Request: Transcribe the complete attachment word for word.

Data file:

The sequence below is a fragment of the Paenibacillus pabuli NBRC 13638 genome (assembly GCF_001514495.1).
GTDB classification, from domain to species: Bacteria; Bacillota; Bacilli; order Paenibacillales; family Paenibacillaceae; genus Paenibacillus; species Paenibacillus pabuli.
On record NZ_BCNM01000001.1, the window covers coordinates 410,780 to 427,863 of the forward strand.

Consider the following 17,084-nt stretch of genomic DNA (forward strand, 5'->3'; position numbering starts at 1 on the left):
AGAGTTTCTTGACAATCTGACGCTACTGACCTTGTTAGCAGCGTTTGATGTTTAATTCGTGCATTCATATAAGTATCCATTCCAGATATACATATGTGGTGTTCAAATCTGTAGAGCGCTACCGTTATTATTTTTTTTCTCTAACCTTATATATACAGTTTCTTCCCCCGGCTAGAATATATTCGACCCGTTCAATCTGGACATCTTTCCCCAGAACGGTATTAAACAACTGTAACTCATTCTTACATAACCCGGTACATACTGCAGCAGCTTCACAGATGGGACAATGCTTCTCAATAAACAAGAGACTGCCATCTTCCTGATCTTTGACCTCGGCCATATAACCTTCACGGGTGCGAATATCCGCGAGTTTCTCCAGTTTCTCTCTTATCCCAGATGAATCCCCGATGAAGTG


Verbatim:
The sequence below is a fragment of the Paenibacillus pabuli NBRC 13638 genome (assembly GCF_001514495.1).
GTDB classification, from domain to species: Bacteria; Bacillota; Bacilli; order Paenibacillales; family Paenibacillaceae; genus Paenibacillus; species Paenibacillus pabuli.
On record NZ_BCNM01000001.1, the window covers coordinates 410,780 to 427,863 of the forward strand.

Consider the following 17,084-nt stretch of genomic DNA (forward strand, 5'->3'; position numbering starts at 1 on the left):
AGAGTTTCTTGACAATCTGACGCTACTGACCTTGTTAGCAGCGTTTGATGTTTAATTCGTGCATTCATATAAGTATCCATTCCAGATATACATATGTGGTGTTCAAATCTGTAGAGCGCTACCGTTATTATTTTTTTTCTCTAACCTTATATATACAGTTTCTTCCCCCGGCTAGAATATATTCGACCCGTTCAATCTGGACATCTTTCCCCAGAACGGTATTAAACAACTGTAACTCATTCTTACATAACCCGGTACATACTGCAGCAGCTTCACAGATGGGACAATGCTTCTCAATAAACAAGAGACTGCCATCTTCCTGATCTTTGACCTCGGCCATATAACCTTCACGGGTGCGAATATCCGCGAGTTTCTCCAGTTTCTCTCTTATCCCAGATGAATCCCCGATGAAGTG